What’s Happened to Colin White This Season?
Is the 23-year-old Senators’ centre feeling the pressure of the big, new contract he signed last summer?
When the Ottawa Senators signed centre Colin White to a six-year contract last August, it was the first confirmation that they may, indeed, be willing to make good on their vow to spend, “close to the NHL salary cap by 2021.”
“We’ve identified Colin as one of our core young players who will help drive our team’s success in both the short and long term,” said Senators general manager Pierre Dorion. “Colin plays the 200-foot game that is so coveted in today’s NHL. He can skate, play on both special teams and is a character player and leader who loves hockey and this city.
White’s deal was a six-year contract worth a cap hit of $4.75 million per season. So, for most nights this year (with Bobby Ryan out of the lineup), White has been the club’s highest-paid active forward. That naturally creates greater expectations from the team, the media and the fans. But White didn’t feel any of that burden at all; at least not on signing day.
”If anything, there’s less pressure,” White told Sportsnet last August. “I can just play for the next six years, have fun and try to outplay that contract.”
However, actions trump words and White now looks exactly like a player putting too much pressure on himself. Last year, he had 41 points – good for 5th in NHL rookie scoring. This year, White has 14 points, ranking 10th in scoring on a team that doesn’t have many scorers. One could have reasonably expected White, for example, to outscore Marc Borowiecki (18 points).
But it should be noted that White’s actual service time in The Show is way out of sync with his pay grade. This is a player who’s played games in each of the past four Ottawa Senators’ seasons so he’s been in NHL conversations for a long time. Combine that with the big new paycheque, and it’s easy to stop thinking of White as a kid and hike up expectations.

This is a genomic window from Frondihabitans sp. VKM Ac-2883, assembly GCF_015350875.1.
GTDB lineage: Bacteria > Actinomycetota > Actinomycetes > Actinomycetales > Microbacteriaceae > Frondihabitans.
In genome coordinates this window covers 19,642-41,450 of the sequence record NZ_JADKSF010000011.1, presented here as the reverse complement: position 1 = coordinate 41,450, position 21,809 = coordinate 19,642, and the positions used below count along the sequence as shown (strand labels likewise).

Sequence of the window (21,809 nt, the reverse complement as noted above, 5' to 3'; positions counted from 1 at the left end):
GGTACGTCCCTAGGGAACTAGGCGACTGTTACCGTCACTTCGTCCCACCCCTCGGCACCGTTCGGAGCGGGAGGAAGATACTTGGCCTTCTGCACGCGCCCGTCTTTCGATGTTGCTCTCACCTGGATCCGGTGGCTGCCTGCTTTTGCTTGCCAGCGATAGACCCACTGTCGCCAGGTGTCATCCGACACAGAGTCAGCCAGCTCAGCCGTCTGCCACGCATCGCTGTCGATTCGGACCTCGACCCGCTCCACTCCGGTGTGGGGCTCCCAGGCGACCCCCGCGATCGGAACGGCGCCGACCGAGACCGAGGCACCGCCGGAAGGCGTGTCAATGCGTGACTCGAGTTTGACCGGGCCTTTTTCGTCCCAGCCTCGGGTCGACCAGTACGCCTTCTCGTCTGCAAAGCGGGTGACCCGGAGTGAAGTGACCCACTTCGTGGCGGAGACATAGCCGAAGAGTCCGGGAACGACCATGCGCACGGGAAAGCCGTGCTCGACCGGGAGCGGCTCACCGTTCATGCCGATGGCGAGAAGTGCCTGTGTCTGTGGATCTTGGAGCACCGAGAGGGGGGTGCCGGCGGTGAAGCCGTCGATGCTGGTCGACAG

In reality, he’s only played 139 games, or just over a year and a half of NHL hockey. While some observers are already making comparisons to Buffalo centre Curtis Lazar (a much-hyped Senator first-rounder who never panned out here), White is still too green to make any sort of sweeping declarations. But one could fairly argue that White also hadn’t played enough to merit six years worth of Sens’ devotion.
So why did they do it? What would have been wrong with two or three years and see if he’ll live up to his first-round pedigree? That would have been more in character for the Sens. Think about how conservative (and frugal) the Sens were with Mike Hoffman in 2015, giving him just a one-year extension worth $2 million. Hoffman’s 2014-15 season (27 goals and 48 points) was considerably better than the one White just had.
It’s quite likely this was a case of trying to send a bigger message to fans and players who had soured on the club’s recent behaviour. White had no contract at all so he was the first big item on the rebuild agenda. The Sens hoped a six-year deal would show the fans they could trust the rebuild, that they will properly invest. They also hoped it would demonstrate to the players that this isn’t just a farm club for other NHL teams; that there is a new commitment to winning. It’s safe to say that Thomas Chabot bought in.
Chabot and White were born on the same day, both taken in the first round of the 2015 draft, three picks apart, by the same team. Taking such good care of White was a tactic not be lost on Chabot, his roommate and best friend, who also needed an extension. Less than a month after White signed, Chabot agreed to an 8 year, 8 million dollar contract. Most analysts would be shocked if Chabot doesn’t fully live up to that deal, and more, when it kicks in next season.
The time to be truly concerned about White and his development hasn’t arrived. Not yet. What will arrive soon is the opportunity for some serious ice time. Veteran forwards will be shipped out at the trade deadline this month and the Sens will begin to lean even more on players like White. That will serve to create more pressure, as will the arrival of new Sens prospects who’ll begin fighting for White’s ice time. They’ll be here at the deadline and more may show up this fall after what should be a very lucrative draft. The games will then gradually become far more meaningful as the club becomes more competitive. So, if this new pressure is a factor in White’s issues now, on a low-end team, he has to quickly learn how to adapt.
The pressure only grows from here on out.
By Steve Warne – @TSNSteve